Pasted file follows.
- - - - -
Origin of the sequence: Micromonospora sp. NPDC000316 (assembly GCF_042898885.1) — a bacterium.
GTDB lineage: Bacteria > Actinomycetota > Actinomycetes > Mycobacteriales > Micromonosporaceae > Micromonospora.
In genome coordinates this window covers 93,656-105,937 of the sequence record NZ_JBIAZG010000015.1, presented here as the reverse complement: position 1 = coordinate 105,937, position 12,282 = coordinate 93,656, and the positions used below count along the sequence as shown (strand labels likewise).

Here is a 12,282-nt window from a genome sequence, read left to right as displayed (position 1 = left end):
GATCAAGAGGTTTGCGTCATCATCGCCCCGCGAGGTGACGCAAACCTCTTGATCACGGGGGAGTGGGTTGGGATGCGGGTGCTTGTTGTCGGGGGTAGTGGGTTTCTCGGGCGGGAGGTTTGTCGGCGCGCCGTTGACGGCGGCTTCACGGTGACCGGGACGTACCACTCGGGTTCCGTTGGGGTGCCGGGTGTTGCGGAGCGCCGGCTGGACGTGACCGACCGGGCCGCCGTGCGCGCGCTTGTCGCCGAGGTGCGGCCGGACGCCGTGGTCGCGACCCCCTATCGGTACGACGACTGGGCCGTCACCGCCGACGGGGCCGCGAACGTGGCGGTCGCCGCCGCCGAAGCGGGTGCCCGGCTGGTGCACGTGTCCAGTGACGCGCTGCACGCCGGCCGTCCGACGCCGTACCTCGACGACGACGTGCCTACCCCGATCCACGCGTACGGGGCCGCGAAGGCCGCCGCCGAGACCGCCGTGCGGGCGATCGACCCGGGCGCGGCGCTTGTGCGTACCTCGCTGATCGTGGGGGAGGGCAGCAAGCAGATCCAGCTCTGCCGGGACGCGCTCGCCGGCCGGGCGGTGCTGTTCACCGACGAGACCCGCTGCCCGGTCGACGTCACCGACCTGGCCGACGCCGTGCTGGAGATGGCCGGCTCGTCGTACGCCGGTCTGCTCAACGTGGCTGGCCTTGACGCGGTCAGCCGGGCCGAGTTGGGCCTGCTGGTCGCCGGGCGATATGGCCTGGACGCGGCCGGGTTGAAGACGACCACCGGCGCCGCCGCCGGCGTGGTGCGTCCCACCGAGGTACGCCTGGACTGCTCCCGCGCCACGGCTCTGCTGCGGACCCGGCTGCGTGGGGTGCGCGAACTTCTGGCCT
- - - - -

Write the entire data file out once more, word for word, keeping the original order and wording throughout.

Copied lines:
Origin of the sequence: Micromonospora sp. NPDC000316 (assembly GCF_042898885.1) — a bacterium.
GTDB lineage: Bacteria > Actinomycetota > Actinomycetes > Mycobacteriales > Micromonosporaceae > Micromonospora.
In genome coordinates this window covers 93,656-105,937 of the sequence record NZ_JBIAZG010000015.1, presented here as the reverse complement: position 1 = coordinate 105,937, position 12,282 = coordinate 93,656, and the positions used below count along the sequence as shown (strand labels likewise).

Here is a 12,282-nt window from a genome sequence, read left to right as displayed (position 1 = left end):
GATCAAGAGGTTTGCGTCATCATCGCCCCGCGAGGTGACGCAAACCTCTTGATCACGGGGGAGTGGGTTGGGATGCGGGTGCTTGTTGTCGGGGGTAGTGGGTTTCTCGGGCGGGAGGTTTGTCGGCGCGCCGTTGACGGCGGCTTCACGGTGACCGGGACGTACCACTCGGGTTCCGTTGGGGTGCCGGGTGTTGCGGAGCGCCGGCTGGACGTGACCGACCGGGCCGCCGTGCGCGCGCTTGTCGCCGAGGTGCGGCCGGACGCCGTGGTCGCGACCCCCTATCGGTACGACGACTGGGCCGTCACCGCCGACGGGGCCGCGAACGTGGCGGTCGCCGCCGCCGAAGCGGGTGCCCGGCTGGTGCACGTGTCCAGTGACGCGCTGCACGCCGGCCGTCCGACGCCGTACCTCGACGACGACGTGCCTACCCCGATCCACGCGTACGGGGCCGCGAAGGCCGCCGCCGAGACCGCCGTGCGGGCGATCGACCCGGGCGCGGCGCTTGTGCGTACCTCGCTGATCGTGGGGGAGGGCAGCAAGCAGATCCAGCTCTGCCGGGACGCGCTCGCCGGCCGGGCGGTGCTGTTCACCGACGAGACCCGCTGCCCGGTCGACGTCACCGACCTGGCCGACGCCGTGCTGGAGATGGCCGGCTCGTCGTACGCCGGTCTGCTCAACGTGGCTGGCCTTGACGCGGTCAGCCGGGCCGAGTTGGGCCTGCTGGTCGCCGGGCGATATGGCCTGGACGCGGCCGGGTTGAAGACGACCACCGGCGCCGCCGCCGGCGTGGTGCGTCCCACCGAGGTACGCCTGGACTGCTCCCGCGCCACGGCTCTGCTGCGGACCCGGCTGCGTGGGGTGCGCGAACTTCTGGCCT